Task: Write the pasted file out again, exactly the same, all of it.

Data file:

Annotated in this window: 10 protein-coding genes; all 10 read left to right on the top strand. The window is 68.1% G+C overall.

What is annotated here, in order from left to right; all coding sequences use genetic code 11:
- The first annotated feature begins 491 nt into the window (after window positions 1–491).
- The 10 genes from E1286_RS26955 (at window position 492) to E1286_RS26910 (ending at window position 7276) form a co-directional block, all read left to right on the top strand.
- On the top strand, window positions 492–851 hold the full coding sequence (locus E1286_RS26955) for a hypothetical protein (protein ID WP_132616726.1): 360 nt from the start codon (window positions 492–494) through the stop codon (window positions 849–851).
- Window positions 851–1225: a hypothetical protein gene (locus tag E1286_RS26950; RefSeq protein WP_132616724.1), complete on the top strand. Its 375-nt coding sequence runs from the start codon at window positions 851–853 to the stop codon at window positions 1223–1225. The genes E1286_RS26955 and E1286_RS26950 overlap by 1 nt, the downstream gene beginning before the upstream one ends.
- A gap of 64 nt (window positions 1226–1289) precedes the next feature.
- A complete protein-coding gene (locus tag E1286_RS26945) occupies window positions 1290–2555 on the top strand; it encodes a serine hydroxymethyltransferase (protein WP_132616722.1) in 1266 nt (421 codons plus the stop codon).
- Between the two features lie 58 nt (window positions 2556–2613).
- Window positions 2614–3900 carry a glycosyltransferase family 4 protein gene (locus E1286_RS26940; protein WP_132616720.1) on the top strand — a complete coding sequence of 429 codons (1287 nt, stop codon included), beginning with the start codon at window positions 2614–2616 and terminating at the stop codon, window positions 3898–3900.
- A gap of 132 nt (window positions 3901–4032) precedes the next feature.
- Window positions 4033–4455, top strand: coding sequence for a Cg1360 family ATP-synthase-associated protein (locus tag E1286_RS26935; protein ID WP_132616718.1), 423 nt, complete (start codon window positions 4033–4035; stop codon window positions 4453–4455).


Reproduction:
Annotated in this window: 10 protein-coding genes; all 10 read left to right on the top strand. The window is 68.1% G+C overall.

What is annotated here, in order from left to right; all coding sequences use genetic code 11:
- The first annotated feature begins 491 nt into the window (after window positions 1–491).
- The 10 genes from E1286_RS26955 (at window position 492) to E1286_RS26910 (ending at window position 7276) form a co-directional block, all read left to right on the top strand.
- On the top strand, window positions 492–851 hold the full coding sequence (locus E1286_RS26955) for a hypothetical protein (protein ID WP_132616726.1): 360 nt from the start codon (window positions 492–494) through the stop codon (window positions 849–851).
- Window positions 851–1225: a hypothetical protein gene (locus tag E1286_RS26950; RefSeq protein WP_132616724.1), complete on the top strand. Its 375-nt coding sequence runs from the start codon at window positions 851–853 to the stop codon at window positions 1223–1225. The genes E1286_RS26955 and E1286_RS26950 overlap by 1 nt, the downstream gene beginning before the upstream one ends.
- A gap of 64 nt (window positions 1226–1289) precedes the next feature.
- A complete protein-coding gene (locus tag E1286_RS26945) occupies window positions 1290–2555 on the top strand; it encodes a serine hydroxymethyltransferase (protein WP_132616722.1) in 1266 nt (421 codons plus the stop codon).
- Between the two features lie 58 nt (window positions 2556–2613).
- Window positions 2614–3900 carry a glycosyltransferase family 4 protein gene (locus E1286_RS26940; protein WP_132616720.1) on the top strand — a complete coding sequence of 429 codons (1287 nt, stop codon included), beginning with the start codon at window positions 2614–2616 and terminating at the stop codon, window positions 3898–3900.
- A gap of 132 nt (window positions 3901–4032) precedes the next feature.
- Window positions 4033–4455, top strand: coding sequence for a Cg1360 family ATP-synthase-associated protein (locus tag E1286_RS26935; protein ID WP_132616718.1), 423 nt, complete (start codon window positions 4033–4035; stop codon window positions 4453–4455).